By now, Brent Rose is a recognized face of the #vanlife movement, and the story of a break-up that turned into residing in a vehicle for the last three years is part of his mythos. We learned all about it when we interviewed him in February. At that time, he was six months past the finish line he established when he started living on the road. Now, he’s over a year past that point, and there’s no sign that he’ll stop any time soon. Commitment remains a scary undertaking. Join the club, Brent. One of us. One of us.
We sat down with him to talk about his myriad talents and how they help with life in a van, the projects he has taken on during his time in the van, whether or not it’s really affordable (especially in the case of his van, which is like the Bat Cave), and what he has planned for the future (spoiler: it’s not a lease). There’s also a fair amount of talk about parking, but it’s really interesting and involves a story about a dive bar in Nashville that made us really think van living is the most sensible way to live.
So, you pretty much do everything. You act, you write, you’re outdoorsy, you’re sporty. Even your writing covers like 57 different topics.
Give me sort of a short bio of Brent Rose, a modern Jack of all trades.
It’s been a long history of falling ass backwards into different adventures. I was an actor from the age of like 15 or so. That’s what I was going to do, and I was on that mission. I went to grad school for acting, I moved to New York for it, and it was going alright. It was a little slow, but not too bad. I did a few films, some soap operas, a lot of web stuff, and a lot of plays, of course. Then, I was just looking for something better to do for money in-between shows than temping. Somebody posted a Facebook article or ad thing saying, “Hey, does anybody know someone that uses Android phones and can write? PC World is looking for somebody who can do app reviews for them.”
This was the early days of Androids, for example I think I had the Motorola Droid. It was the third Android phone or something. I was like, “Oh, yeah, I could probably bullshit my way through app reviews. A three-paragraph app review? No problem.” Everybody in my family is essentially either an engineer or a doctor, so I have science in my blood. It’s genetically hardwired in there. I was like, “Yeah, between like the creative writing and that, I’m sure I can figure it out.” That snowballed into this crazy journalism career that led me to being full-time at Gizmodo, which was kind of a big fork in the road for me because if I was taking a full-time job, then my agent was going to drop me. I decided to go for it and it paid off.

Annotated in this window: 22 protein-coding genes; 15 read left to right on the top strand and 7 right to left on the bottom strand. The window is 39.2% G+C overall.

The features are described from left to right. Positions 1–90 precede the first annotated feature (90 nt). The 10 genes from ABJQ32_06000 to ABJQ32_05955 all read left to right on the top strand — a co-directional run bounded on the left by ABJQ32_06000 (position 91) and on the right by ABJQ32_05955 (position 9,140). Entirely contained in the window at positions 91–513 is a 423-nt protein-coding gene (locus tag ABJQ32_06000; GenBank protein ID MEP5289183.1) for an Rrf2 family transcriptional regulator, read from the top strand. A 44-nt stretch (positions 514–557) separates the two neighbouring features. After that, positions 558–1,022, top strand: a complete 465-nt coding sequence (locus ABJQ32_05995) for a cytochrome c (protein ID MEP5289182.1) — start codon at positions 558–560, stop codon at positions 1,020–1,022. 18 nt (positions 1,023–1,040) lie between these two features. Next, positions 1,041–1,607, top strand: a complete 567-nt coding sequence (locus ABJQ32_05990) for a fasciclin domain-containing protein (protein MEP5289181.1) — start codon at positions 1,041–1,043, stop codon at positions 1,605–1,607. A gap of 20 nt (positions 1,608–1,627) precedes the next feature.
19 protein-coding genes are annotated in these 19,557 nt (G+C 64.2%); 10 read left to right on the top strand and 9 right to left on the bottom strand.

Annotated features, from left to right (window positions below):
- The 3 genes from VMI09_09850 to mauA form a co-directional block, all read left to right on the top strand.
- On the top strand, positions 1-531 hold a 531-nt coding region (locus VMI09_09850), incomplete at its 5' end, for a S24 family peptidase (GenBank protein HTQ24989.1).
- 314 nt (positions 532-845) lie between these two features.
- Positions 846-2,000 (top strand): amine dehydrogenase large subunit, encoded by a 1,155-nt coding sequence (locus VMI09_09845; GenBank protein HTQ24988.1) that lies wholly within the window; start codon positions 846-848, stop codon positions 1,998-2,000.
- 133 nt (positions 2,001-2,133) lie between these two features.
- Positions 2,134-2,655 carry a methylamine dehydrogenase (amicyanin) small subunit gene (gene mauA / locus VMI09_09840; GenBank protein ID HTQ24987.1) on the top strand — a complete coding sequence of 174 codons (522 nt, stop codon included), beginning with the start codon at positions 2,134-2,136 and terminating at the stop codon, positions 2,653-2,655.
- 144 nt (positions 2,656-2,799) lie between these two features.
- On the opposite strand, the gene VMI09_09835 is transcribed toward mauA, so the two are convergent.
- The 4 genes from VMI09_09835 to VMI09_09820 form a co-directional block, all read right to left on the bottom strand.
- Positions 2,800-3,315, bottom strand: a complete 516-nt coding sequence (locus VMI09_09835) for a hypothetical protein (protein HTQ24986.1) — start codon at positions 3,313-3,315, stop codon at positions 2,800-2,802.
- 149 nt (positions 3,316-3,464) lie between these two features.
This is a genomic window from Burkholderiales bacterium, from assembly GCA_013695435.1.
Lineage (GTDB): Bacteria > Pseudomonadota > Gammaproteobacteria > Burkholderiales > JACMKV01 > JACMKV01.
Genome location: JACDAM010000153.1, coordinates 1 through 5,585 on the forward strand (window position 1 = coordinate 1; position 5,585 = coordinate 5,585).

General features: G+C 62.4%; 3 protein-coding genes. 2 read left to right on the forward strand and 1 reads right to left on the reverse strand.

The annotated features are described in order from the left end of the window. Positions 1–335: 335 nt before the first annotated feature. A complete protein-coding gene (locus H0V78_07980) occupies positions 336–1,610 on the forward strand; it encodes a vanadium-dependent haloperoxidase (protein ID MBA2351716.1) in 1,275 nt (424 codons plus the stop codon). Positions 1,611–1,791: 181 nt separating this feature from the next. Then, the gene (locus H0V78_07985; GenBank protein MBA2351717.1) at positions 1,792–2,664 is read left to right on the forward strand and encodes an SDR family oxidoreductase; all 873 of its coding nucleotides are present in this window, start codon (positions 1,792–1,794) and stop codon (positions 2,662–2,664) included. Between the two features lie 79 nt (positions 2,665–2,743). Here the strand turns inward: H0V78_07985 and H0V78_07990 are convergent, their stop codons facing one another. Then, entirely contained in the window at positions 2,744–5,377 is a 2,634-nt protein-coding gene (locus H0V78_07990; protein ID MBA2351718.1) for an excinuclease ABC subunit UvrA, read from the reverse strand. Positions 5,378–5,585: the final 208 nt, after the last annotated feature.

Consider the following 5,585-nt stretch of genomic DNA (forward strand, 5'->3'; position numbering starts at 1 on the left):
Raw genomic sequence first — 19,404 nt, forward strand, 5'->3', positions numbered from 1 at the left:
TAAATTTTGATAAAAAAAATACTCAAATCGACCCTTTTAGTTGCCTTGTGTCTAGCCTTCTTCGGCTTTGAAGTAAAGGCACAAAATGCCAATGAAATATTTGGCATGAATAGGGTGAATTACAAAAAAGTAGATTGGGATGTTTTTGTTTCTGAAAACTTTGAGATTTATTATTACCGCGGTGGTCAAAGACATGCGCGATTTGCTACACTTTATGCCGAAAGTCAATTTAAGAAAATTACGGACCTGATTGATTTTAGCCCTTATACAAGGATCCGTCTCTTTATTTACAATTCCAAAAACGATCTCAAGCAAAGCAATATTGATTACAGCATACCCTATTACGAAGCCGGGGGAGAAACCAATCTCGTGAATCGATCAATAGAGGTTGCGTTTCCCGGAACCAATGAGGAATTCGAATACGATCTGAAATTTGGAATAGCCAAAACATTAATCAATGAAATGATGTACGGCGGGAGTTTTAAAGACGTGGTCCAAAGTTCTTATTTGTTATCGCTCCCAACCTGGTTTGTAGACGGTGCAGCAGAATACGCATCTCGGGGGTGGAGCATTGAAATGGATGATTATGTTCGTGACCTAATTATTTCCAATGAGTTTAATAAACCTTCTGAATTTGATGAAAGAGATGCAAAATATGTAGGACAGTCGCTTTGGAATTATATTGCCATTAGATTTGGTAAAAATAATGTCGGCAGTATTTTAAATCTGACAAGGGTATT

Gizmodo was great, and my editor at the time, Joe Brown, really encouraged people to write about the things they are most interested in, write about things they care about. I had a wide range of interests, and I got to take over part of the outdoor coverage and adventure coverage. I got to start a booze column for them and did all their action stuff. Anything that took me out of the office and got me outside, I took that beat. I started health and fitness columns.
Then when I finally did go freelance, I had this body of work that I could show different outlets. I could take it to a health and fitness magazine and show them my health and fitness stuff or take it to a lifestyle thing and show my booze stuff or any of the technology places. Then finally, I met somebody who was making videos for Wired, and I had worked for Wired already. We had coffee teamed up on a show together. Now, I am combining the two career paths that I’ve had, where I’m still doing on camera/comedy/hosting stuff and I’m also doing the geeky, gadgety, techie things.
It sounds like it also naturally sets you up for living in a van because you’re drawing from all the tech knowledge to keep the van going and you were already looking for assignments that took you out of the office.
Exactly. Very much so. I’d been freelance for a few years before the van thing happened. I was already working from wherever. I was going through a big life transition and wasn’t really anchored to any one spot. I asked myself, “What’s the logical extreme? If I can work from anywhere, how far can I push that?” I came up with this whole van idea as a way to be the ultimate in noncommittal. The idea to pick up and go somewhere else on a whim and work from wherever and park it and fly somewhere and come back to it and drive somewhere else? It was kind of exactly what I wanted at the time.